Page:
Vegan Lemon Meringue Pie

Vegan lemon meringue pie


My blow torch and I have become inseparable kitchen partners.  After the success of my Vegan Baked Alaska, I decided to try out one of my all time favourites, lemon meringue pie.  I have tried to keep the recipe fairly simple.   Try not to be put off by the Italian meringue, boiling sugar to a set temperature may seem very complicated, but it is surprisingly easy.  This method creates a delicious, light meringue which is far more stable than an oven baked aquafaba meringue.  A couple of notes, I saved some of the pies in the fridge overnight and, although they didn’t dissolve or collapse, the meringue layer became a little softer than when first made.  Secondly depending on the depth of your tins, you may have a little left over lemon curd, but it is great with some yoghurt and muesli or in a lemon cake.  Finally, If you don’t have a blow torch, you can brown the meringue under a very hot grill, just be careful as they can burn very quickly.

Lemon meringue pie – makes around 6 – 8 individual pies

6 – 8 loose bottom pie tins ( I used

For the pastry:

180g plain flour

100g coconut oil (it should be in a solid state) or vegan margarine

a pinch of salt


For the lemon curd:

200 g sugar

60 g cornstarch

a good pinch of salt

2.5 dl/ 250 ml plant based milk, I used oatly ikaffe

1.25 dl/ 125 ml water

zest of 4 large lemons

2.5 dl/ 250 ml fresh lemon juice (around 5 – 6 largish lemons)

a pinch of turmeric for colour

1 tbsp vegan butter/ margarine


For the meringue:

1 dl/ 100 ml aquafaba

1/2 tsp cream of tartar

100 g sugar

0.6 dl/ 60 ml water

Vegan lemon meringue pie

To make the pastry combine the flour and salt and add the coconut oil/ margarine.  Quickly rub the oil/ margarine into the flour until you have fine breadcrumbs.  Next, add a few teaspoons of ice cold water at a time , stirring in with a knife until your pastry begins to come together.  You should then be able to use you hands to form the pastry into a ball.  Cover with cling film and refrigerate for 20 -30 minutes.

Flour a surface and a rolling pin and roll out your pastry to around 3 mm thickness.  Cut pieces of pastry to line your pie tins.  Prick the bottom of the pastry with a fork and blind bake in the oven at 175 degrees c. for 8 – 10 minutes.  Remove the paper and baking beans/ rice and bake for a further 6 – 10 minutes, until the pastry turns a light golden colour.  Allow to cool.

Meanwhile make your curd.  Add all the ingredients except the butter into a large pan.  Don’t be scared to add the turmeric, you won’t taste it, but it will add a beautiful deep yellow colour.  Stir continuously over a medium heat, until you have a thick smooth curd.  Stir in the butter and allow to cool completely.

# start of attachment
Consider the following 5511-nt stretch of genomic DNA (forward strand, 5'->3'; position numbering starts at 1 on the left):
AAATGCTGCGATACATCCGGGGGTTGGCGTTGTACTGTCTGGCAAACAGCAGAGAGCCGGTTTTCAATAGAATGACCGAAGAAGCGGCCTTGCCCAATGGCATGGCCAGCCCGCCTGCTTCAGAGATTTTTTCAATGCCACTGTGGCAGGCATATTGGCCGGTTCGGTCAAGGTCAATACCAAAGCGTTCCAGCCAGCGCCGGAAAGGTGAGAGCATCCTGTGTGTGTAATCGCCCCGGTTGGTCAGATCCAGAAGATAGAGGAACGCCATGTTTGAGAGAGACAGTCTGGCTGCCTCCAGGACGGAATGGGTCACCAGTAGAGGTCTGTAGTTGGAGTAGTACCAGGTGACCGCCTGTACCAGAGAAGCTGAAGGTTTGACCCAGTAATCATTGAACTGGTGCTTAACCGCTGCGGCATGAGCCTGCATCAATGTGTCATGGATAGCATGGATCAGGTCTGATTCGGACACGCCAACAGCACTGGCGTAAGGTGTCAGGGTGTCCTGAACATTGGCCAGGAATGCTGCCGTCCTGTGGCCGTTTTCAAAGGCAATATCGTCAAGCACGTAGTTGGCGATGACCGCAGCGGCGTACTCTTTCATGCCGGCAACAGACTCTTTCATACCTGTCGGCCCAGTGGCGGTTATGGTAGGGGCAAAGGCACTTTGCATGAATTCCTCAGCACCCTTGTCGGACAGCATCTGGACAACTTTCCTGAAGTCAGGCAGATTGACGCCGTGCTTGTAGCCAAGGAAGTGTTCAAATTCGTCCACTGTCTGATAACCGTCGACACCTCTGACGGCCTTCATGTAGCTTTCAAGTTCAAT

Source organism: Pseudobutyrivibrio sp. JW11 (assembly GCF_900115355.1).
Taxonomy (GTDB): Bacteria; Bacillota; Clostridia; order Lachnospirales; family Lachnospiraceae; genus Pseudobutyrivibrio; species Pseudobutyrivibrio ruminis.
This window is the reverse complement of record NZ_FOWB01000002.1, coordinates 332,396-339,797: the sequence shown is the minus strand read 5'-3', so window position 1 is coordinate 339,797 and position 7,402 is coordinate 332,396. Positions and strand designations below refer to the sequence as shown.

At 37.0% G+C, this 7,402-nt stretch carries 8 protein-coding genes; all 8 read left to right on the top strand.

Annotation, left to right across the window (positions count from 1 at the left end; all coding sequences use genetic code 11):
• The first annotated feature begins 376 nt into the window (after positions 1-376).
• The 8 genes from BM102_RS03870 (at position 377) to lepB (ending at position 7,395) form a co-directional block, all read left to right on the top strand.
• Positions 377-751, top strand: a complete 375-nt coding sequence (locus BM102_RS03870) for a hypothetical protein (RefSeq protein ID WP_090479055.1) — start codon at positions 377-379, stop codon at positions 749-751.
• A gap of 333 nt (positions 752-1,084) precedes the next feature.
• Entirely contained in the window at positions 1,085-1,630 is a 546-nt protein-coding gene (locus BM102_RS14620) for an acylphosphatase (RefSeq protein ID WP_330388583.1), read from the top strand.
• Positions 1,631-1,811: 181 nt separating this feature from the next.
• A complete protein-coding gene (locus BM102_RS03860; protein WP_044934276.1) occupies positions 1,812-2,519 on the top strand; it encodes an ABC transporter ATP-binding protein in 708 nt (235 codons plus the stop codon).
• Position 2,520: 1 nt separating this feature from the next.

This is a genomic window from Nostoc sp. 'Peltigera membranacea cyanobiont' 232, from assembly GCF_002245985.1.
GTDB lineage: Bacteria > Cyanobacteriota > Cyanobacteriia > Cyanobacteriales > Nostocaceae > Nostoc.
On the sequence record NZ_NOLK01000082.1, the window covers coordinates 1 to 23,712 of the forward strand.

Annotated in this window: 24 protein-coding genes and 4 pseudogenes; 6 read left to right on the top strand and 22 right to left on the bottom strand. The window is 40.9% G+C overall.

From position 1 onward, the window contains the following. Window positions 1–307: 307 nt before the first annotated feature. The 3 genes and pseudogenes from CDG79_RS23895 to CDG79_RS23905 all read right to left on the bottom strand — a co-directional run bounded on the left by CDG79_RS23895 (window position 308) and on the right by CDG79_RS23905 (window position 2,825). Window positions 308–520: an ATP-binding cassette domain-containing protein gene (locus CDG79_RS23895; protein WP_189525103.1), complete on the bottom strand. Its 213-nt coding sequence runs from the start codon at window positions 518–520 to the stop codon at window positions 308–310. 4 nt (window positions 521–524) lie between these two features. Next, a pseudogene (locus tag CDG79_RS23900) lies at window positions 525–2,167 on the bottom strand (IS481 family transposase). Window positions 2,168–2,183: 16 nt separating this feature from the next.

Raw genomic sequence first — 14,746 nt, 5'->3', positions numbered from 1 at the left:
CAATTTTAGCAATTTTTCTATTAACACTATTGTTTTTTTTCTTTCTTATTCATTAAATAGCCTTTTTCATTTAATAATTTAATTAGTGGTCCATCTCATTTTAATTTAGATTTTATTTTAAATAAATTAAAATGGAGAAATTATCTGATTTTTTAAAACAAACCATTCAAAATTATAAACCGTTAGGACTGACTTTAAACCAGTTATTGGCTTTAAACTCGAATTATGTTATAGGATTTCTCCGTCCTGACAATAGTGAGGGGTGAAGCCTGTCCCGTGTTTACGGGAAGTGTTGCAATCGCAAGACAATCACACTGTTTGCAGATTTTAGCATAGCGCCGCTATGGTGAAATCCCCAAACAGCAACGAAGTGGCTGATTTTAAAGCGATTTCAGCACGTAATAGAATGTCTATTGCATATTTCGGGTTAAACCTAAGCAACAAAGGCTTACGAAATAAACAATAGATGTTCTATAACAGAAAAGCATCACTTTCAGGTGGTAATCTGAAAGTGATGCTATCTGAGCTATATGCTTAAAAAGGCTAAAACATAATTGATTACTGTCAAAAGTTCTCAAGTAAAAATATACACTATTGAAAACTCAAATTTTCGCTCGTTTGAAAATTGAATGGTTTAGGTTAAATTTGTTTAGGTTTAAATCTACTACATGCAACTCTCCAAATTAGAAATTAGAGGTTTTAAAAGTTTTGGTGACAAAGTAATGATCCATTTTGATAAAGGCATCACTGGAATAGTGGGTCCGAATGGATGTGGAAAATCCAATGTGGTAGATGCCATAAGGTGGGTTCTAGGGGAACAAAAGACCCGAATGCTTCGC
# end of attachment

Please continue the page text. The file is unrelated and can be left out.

Finally, make the Italian meringue.  Add the aquafaba and cream of tartar to the bowl of a standing mixer.  Whisk the aquafaba until it forms stiff peaks.  This can take a while, be patient as you need it as stiff as possible.

Next make a sugar syrup.  Add the sugar and water to a saucepan and bring to a slow boil.  Using a sugar thermometer allow the syrup to continue boiling until it reaches a temperature of between 116 and 120 degrees c.

Turn your mixer back on and slowly drizzle the syrup into the aquafaba as it whisks.  Finally turn the mixer up to full for a final one to two minute whisk.  The meringue should be thick and glossy.

Dollop a generous amount of the curd into each pastry case.   Spoon the meringue into a piping bag and pipe to cover the curd into a nice dome shape.  Use a blow torch to caramelise the outside of the meringue.  Be careful as it can catch and burn easily.





  1. Hello.

    This recipe looks delightful and I am very interested in making it. Please could I ask a couple of questions though.

    1) Does the mixer for the meringue have to be a free standing one or will an electric hand one work? Or even just a hand whisk?

    2) The only cooking of the meringue is the scorching of the blow torch?

    Many thanks.


    1. Hi yes. The recipe is for Italian meringue, so the hot sugar cooks the egg white (or in this case the aquafaba ). You can use a electric hand whisk but then you need to be super careful as you need to be whisking as you pour in the hot sugar, or maybe get someone to hold the bowl/ pour the syrup as you whisk. I definitely wouldn’t try to whisk aquafaba by hand. I whisk mine for at least ten mins on the highest setting on my free standing mixer. I don’t know how long this would take by hand, or if you would ever manage to whisk the aquafaba stiffly enough – hope this helps


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